The medal is awarded once every ten years for outstanding and groundbreaking work in the field of chemistry, excluding biochemistry. Bert Meijer is the second recipient ever. The prize was first awarded in 2011.
”I am very honoured.”-Bert Meijer
Meijer happily shares “I see it as a wonderful appreciation for the research that the many students, PhD students and postdocs in our group have carried out over the decades.”
Meijer receives the prize because he has been working on stereochemistry for many years. He introduced the chemical form, which made him world-renowned. Stereochemistry is the study of the spatial structure of compounds and molecules and the consequences of how substances react to each other. With this contribution, Meijer more than met the criteria to receive the medal. The winner’s work must therefore be excellent and groundbreaking.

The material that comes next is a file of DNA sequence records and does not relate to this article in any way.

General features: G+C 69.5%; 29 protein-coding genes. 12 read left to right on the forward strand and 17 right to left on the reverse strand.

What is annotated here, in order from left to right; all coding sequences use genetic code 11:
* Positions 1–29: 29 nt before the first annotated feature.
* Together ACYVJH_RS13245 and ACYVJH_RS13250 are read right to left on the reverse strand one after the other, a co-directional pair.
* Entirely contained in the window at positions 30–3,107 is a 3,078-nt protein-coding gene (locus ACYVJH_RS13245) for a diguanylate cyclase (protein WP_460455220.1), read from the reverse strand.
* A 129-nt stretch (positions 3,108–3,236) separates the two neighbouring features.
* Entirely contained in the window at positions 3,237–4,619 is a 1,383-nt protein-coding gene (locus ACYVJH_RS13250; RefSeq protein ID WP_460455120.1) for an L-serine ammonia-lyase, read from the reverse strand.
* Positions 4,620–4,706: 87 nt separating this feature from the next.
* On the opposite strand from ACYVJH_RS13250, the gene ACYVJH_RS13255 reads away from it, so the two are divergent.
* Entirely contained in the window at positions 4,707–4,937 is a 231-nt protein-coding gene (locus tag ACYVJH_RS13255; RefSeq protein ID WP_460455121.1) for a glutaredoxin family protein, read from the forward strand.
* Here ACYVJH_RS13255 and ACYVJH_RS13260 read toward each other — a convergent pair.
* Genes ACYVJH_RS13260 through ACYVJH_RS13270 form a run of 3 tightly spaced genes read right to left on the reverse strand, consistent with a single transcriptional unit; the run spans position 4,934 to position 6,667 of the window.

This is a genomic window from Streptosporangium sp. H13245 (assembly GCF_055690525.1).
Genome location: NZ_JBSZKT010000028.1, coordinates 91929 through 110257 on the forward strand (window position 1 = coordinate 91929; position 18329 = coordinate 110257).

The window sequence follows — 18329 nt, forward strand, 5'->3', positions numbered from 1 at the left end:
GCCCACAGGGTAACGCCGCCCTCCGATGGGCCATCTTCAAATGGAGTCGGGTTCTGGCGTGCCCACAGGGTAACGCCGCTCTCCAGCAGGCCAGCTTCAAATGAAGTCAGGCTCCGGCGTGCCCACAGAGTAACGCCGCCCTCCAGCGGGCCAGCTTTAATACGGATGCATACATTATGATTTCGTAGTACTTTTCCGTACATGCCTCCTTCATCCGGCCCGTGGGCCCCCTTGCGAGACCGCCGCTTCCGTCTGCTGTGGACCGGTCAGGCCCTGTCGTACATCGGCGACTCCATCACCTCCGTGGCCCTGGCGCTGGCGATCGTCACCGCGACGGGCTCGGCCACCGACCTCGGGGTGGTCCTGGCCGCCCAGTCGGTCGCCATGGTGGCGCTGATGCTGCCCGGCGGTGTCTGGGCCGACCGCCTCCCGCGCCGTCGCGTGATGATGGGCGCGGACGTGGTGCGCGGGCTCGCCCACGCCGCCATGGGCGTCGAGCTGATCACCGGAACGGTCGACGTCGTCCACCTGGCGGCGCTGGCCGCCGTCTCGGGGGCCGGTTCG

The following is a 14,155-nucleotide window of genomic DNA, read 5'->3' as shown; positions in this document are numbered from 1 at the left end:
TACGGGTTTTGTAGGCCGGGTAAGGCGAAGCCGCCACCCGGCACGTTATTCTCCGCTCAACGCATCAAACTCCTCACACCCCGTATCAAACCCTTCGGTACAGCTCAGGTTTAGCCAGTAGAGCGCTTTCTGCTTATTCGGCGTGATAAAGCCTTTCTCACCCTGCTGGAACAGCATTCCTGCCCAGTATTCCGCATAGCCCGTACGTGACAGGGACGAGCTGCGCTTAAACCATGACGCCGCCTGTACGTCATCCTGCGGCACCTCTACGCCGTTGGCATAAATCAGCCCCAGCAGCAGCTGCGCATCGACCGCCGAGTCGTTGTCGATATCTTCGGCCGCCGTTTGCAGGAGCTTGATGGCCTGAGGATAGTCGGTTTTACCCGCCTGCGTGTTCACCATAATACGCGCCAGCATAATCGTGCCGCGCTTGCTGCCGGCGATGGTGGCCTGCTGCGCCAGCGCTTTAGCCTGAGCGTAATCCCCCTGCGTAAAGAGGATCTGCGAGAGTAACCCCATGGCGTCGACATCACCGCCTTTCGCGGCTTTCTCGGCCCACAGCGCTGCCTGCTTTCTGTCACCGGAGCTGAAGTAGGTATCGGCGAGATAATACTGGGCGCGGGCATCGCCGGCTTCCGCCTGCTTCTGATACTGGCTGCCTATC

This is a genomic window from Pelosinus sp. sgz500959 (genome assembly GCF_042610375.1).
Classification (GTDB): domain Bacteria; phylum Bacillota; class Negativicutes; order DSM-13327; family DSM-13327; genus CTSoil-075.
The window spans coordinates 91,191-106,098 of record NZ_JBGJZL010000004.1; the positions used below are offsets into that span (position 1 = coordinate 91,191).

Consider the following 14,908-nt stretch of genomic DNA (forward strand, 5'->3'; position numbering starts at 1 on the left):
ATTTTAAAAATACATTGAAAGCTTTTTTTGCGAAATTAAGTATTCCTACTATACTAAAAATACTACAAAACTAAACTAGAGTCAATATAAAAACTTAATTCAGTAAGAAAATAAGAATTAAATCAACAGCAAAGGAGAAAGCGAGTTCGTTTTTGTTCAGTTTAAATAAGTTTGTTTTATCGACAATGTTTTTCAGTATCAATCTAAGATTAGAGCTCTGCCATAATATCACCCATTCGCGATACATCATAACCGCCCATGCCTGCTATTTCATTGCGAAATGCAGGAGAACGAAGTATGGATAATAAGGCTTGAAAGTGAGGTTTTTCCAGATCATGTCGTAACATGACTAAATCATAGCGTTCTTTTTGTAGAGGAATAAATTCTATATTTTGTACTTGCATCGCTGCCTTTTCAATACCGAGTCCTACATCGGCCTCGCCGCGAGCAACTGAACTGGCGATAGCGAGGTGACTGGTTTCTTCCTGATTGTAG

According to the jury chairman Wybren Jan Buma. ”Meijer is regarded worldwide as one of the founders in his field. His work has pioneered the mechanisms underlying chemical self-assembly. He has shown that these materials offer unique opportunities to successfully develop solutions.”
The medal is named after the Dutch chemist JH van ‘t Hoff. The Dutch chemist won the Nobel Prize in Chemistry in 1901. The first winner of this award, Ben Feringa, went on to win a Nobel Prize in 2016. As a result of the pandemic, the ceremony took place a year later than planned.